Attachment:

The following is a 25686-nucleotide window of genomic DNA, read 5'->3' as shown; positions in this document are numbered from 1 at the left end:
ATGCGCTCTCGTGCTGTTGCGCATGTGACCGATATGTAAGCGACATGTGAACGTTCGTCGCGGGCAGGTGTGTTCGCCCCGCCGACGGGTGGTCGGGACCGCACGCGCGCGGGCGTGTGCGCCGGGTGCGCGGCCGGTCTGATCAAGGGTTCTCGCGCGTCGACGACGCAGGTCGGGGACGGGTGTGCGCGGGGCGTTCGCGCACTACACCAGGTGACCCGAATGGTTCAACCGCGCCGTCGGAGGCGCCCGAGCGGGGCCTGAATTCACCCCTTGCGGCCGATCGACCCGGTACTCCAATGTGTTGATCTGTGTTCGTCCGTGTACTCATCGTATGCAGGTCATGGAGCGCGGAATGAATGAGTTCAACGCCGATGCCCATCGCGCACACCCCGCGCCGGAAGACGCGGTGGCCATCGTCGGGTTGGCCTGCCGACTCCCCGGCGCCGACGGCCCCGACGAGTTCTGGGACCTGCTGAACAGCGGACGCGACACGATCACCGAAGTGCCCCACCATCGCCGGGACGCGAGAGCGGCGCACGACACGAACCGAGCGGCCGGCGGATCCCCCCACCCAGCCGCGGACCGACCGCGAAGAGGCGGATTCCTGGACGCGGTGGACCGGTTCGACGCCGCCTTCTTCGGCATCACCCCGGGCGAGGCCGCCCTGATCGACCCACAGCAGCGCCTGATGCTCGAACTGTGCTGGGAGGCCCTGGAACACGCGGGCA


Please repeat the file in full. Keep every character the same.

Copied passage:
The following is a 25686-nucleotide window of genomic DNA, read 5'->3' as shown; positions in this document are numbered from 1 at the left end:
ATGCGCTCTCGTGCTGTTGCGCATGTGACCGATATGTAAGCGACATGTGAACGTTCGTCGCGGGCAGGTGTGTTCGCCCCGCCGACGGGTGGTCGGGACCGCACGCGCGCGGGCGTGTGCGCCGGGTGCGCGGCCGGTCTGATCAAGGGTTCTCGCGCGTCGACGACGCAGGTCGGGGACGGGTGTGCGCGGGGCGTTCGCGCACTACACCAGGTGACCCGAATGGTTCAACCGCGCCGTCGGAGGCGCCCGAGCGGGGCCTGAATTCACCCCTTGCGGCCGATCGACCCGGTACTCCAATGTGTTGATCTGTGTTCGTCCGTGTACTCATCGTATGCAGGTCATGGAGCGCGGAATGAATGAGTTCAACGCCGATGCCCATCGCGCACACCCCGCGCCGGAAGACGCGGTGGCCATCGTCGGGTTGGCCTGCCGACTCCCCGGCGCCGACGGCCCCGACGAGTTCTGGGACCTGCTGAACAGCGGACGCGACACGATCACCGAAGTGCCCCACCATCGCCGGGACGCGAGAGCGGCGCACGACACGAACCGAGCGGCCGGCGGATCCCCCCACCCAGCCGCGGACCGACCGCGAAGAGGCGGATTCCTGGACGCGGTGGACCGGTTCGACGCCGCCTTCTTCGGCATCACCCCGGGCGAGGCCGCCCTGATCGACCCACAGCAGCGCCTGATGCTCGAACTGTGCTGGGAGGCCCTGGAACACGCGGGCA